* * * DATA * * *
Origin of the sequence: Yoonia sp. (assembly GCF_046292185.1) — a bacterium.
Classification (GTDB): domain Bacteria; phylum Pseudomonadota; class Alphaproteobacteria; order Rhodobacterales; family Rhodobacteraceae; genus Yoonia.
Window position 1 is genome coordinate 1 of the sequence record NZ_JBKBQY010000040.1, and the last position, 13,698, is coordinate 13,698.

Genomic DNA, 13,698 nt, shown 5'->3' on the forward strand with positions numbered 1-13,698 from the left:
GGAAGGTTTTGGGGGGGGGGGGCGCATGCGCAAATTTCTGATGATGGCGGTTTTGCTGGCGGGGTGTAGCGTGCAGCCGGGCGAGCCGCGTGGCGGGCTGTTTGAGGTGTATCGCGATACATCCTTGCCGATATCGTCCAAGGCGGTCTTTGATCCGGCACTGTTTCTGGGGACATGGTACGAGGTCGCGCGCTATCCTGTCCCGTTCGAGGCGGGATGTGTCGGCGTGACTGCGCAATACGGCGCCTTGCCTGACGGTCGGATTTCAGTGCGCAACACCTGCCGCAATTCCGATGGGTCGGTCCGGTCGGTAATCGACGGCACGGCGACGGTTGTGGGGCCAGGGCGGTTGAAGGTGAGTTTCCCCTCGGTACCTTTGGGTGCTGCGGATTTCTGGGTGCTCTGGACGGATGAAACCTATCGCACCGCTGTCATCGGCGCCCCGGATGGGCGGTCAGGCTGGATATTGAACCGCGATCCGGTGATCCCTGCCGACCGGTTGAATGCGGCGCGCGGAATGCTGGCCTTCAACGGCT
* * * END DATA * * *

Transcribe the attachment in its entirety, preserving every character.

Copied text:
Origin of the sequence: Yoonia sp. (assembly GCF_046292185.1) — a bacterium.
Classification (GTDB): domain Bacteria; phylum Pseudomonadota; class Alphaproteobacteria; order Rhodobacterales; family Rhodobacteraceae; genus Yoonia.
Window position 1 is genome coordinate 1 of the sequence record NZ_JBKBQY010000040.1, and the last position, 13,698, is coordinate 13,698.

Genomic DNA, 13,698 nt, shown 5'->3' on the forward strand with positions numbered 1-13,698 from the left:
GGAAGGTTTTGGGGGGGGGGGGCGCATGCGCAAATTTCTGATGATGGCGGTTTTGCTGGCGGGGTGTAGCGTGCAGCCGGGCGAGCCGCGTGGCGGGCTGTTTGAGGTGTATCGCGATACATCCTTGCCGATATCGTCCAAGGCGGTCTTTGATCCGGCACTGTTTCTGGGGACATGGTACGAGGTCGCGCGCTATCCTGTCCCGTTCGAGGCGGGATGTGTCGGCGTGACTGCGCAATACGGCGCCTTGCCTGACGGTCGGATTTCAGTGCGCAACACCTGCCGCAATTCCGATGGGTCGGTCCGGTCGGTAATCGACGGCACGGCGACGGTTGTGGGGCCAGGGCGGTTGAAGGTGAGTTTCCCCTCGGTACCTTTGGGTGCTGCGGATTTCTGGGTGCTCTGGACGGATGAAACCTATCGCACCGCTGTCATCGGCGCCCCGGATGGGCGGTCAGGCTGGATATTGAACCGCGATCCGGTGATCCCTGCCGACCGGTTGAATGCGGCGCGCGGAATGCTGGCCTTCAACGGCT